Warm-glow giving

Economic theory / From Wikipedia, the free encyclopedia

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Warm-glow giving is an economic theory describing the emotional reward of giving to others. According to the original warm-glow model developed by James Andreoni (1989, 1990),[1][2] people experience a sense of joy and satisfaction for "doing their part" to help others. This satisfaction - or "warm glow" - represents the selfish pleasure derived from "doing good", regardless of the actual impact of one's generosity. Within the warm-glow framework, people may be "impurely altruistic", meaning they simultaneously maintain both altruistic and egoistic (selfish) motivations for giving. This may be partially due to the fact that "warm glow" sometimes gives people credit for the contributions they make, such as a plaque with their name or a system where they can make donations publicly so other people know the “good” they are doing for the community.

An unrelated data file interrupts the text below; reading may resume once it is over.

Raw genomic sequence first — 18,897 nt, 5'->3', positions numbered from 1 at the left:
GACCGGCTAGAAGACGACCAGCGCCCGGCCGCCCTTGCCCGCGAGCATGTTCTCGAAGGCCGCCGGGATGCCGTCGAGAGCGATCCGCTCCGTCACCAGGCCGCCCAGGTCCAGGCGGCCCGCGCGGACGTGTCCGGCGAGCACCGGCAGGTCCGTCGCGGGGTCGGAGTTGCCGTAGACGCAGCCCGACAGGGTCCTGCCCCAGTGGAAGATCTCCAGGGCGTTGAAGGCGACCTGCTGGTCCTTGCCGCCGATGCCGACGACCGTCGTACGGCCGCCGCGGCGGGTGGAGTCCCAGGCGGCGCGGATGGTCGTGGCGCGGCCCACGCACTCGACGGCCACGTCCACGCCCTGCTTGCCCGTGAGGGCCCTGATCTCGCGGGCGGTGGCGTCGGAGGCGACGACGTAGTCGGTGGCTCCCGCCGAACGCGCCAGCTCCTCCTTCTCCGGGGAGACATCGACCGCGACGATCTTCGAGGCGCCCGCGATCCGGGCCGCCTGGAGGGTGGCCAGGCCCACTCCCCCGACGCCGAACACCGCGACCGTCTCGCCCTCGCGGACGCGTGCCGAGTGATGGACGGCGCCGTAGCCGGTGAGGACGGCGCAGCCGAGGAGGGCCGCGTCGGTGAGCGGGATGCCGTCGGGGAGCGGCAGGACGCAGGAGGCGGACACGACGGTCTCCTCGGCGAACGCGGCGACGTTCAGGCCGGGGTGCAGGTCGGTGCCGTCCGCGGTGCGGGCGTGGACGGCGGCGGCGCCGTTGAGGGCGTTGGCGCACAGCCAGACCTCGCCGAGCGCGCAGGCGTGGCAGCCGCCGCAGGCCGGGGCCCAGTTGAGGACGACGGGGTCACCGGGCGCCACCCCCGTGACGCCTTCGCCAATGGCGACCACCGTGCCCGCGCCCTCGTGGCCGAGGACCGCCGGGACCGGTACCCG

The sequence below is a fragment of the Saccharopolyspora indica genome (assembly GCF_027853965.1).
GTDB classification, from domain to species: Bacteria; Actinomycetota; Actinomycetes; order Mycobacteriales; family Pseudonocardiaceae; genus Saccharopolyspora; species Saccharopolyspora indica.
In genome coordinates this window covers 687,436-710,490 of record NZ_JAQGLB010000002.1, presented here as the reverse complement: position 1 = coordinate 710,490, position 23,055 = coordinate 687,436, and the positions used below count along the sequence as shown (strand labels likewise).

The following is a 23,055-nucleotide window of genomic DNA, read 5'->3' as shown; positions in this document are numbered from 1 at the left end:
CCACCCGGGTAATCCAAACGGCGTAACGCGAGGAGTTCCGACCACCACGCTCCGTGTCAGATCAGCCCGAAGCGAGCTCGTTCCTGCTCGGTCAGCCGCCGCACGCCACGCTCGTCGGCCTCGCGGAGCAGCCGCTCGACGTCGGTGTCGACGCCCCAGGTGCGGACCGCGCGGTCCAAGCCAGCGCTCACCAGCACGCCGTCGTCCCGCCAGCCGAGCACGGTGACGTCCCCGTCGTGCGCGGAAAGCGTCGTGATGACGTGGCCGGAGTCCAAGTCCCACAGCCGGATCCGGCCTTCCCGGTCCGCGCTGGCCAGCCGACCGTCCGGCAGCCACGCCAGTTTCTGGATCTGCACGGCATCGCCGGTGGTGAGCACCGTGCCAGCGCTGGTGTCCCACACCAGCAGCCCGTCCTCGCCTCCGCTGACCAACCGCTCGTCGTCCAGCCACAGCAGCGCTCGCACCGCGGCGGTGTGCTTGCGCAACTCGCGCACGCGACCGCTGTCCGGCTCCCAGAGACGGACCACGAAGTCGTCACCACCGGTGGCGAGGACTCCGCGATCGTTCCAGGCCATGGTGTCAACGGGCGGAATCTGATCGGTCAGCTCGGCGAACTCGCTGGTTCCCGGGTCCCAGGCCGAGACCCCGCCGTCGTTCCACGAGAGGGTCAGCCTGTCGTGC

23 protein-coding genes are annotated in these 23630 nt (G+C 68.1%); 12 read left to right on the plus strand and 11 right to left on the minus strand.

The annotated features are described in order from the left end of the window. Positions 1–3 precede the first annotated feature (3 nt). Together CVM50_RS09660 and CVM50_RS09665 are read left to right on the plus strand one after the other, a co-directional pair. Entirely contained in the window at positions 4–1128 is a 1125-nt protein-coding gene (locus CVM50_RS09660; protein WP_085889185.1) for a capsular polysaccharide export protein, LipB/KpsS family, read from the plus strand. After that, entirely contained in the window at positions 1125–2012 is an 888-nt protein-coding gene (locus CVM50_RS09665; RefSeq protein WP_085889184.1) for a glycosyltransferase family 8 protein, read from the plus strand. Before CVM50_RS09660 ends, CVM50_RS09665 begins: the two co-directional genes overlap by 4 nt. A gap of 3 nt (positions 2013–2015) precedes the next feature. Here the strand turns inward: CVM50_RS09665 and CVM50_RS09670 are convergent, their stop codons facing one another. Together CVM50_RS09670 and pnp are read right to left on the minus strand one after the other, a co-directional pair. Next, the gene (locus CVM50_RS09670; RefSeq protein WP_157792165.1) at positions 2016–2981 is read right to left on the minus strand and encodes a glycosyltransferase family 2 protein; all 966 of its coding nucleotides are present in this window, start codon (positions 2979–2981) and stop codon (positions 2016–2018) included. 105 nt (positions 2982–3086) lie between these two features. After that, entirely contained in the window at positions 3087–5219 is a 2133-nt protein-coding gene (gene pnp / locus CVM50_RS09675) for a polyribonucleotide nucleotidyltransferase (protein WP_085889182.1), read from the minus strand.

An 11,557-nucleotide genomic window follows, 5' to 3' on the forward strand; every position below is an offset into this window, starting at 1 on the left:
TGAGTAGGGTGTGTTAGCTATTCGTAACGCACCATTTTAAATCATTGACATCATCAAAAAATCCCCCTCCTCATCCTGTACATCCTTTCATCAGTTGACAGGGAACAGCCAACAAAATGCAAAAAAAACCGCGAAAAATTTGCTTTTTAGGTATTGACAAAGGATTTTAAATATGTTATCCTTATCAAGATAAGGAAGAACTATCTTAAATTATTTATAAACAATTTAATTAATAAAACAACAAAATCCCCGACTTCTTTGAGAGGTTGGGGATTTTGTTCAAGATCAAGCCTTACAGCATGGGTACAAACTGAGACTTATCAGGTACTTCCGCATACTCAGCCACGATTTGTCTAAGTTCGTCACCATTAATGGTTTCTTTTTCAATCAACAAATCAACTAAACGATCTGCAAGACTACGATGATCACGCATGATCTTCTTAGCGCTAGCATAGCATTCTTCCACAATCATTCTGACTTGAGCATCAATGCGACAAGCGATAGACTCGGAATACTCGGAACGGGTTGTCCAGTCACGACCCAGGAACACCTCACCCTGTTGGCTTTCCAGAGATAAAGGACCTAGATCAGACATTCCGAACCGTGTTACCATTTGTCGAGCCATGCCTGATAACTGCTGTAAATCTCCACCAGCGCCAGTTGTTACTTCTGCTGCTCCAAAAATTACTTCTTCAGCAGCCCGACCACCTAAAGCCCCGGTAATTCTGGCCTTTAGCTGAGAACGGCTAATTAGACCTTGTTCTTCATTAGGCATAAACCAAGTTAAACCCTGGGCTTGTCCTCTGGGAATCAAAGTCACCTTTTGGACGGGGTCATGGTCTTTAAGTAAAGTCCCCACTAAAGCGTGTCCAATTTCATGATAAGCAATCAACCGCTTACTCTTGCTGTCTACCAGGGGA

Whereas "pure altruists" (sometimes referred to as "perfect altruists")[3] are motivated solely by the desire to provide for a recipient, impure altruists are also motivated by the joy of giving (warm glow).[2] Importantly, warm glow is distinctly non-pecuniary,[4][5] meaning it arises independent of the possibility of financial reward. Therefore, the warm glow phenomenon is distinct from reciprocal altruism, which may imply a direct financial incentive.[6]

Warm-glow giving is a useful economic framework to consider public good provision, collective action problems, charitable giving, and gifting behavior. The existence of a warm glow helps explain the absence of complete crowding-out of private giving by public grants, as predicted by classical economic models under the neutrality hypothesis.[7][8] Beyond economics, warm glow has been applied to sociology,[9][10] political science,[11] environmental policy,[12][13] healthcare,[14] and business.[15] Conceptually, warm-glow giving is related to the notion of a "helper's high"[16] and appears to be resilient across cultures.[17][18]